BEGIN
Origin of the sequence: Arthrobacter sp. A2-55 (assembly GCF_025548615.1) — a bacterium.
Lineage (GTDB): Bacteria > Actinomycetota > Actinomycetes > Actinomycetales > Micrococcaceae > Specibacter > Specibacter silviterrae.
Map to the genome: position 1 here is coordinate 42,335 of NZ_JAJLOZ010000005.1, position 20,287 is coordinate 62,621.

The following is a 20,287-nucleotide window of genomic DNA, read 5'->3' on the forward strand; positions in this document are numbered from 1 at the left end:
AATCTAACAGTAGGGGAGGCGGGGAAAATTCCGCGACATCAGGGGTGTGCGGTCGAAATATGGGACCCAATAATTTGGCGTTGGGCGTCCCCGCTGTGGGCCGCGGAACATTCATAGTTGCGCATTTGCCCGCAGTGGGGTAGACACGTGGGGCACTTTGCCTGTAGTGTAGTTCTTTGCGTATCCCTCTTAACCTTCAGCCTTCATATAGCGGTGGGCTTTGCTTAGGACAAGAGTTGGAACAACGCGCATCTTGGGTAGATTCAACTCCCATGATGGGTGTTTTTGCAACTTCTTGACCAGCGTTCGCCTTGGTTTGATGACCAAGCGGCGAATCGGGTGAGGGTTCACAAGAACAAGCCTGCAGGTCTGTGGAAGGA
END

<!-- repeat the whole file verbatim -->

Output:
Origin of the sequence: Arthrobacter sp. A2-55 (assembly GCF_025548615.1) — a bacterium.
Lineage (GTDB): Bacteria > Actinomycetota > Actinomycetes > Actinomycetales > Micrococcaceae > Specibacter > Specibacter silviterrae.
Map to the genome: position 1 here is coordinate 42,335 of NZ_JAJLOZ010000005.1, position 20,287 is coordinate 62,621.

The following is a 20,287-nucleotide window of genomic DNA, read 5'->3' on the forward strand; positions in this document are numbered from 1 at the left end:
AATCTAACAGTAGGGGAGGCGGGGAAAATTCCGCGACATCAGGGGTGTGCGGTCGAAATATGGGACCCAATAATTTGGCGTTGGGCGTCCCCGCTGTGGGCCGCGGAACATTCATAGTTGCGCATTTGCCCGCAGTGGGGTAGACACGTGGGGCACTTTGCCTGTAGTGTAGTTCTTTGCGTATCCCTCTTAACCTTCAGCCTTCATATAGCGGTGGGCTTTGCTTAGGACAAGAGTTGGAACAACGCGCATCTTGGGTAGATTCAACTCCCATGATGGGTGTTTTTGCAACTTCTTGACCAGCGTTCGCCTTGGTTTGATGACCAAGCGGCGAATCGGGTGAGGGTTCACAAGAACAAGCCTGCAGGTCTGTGGAAGGA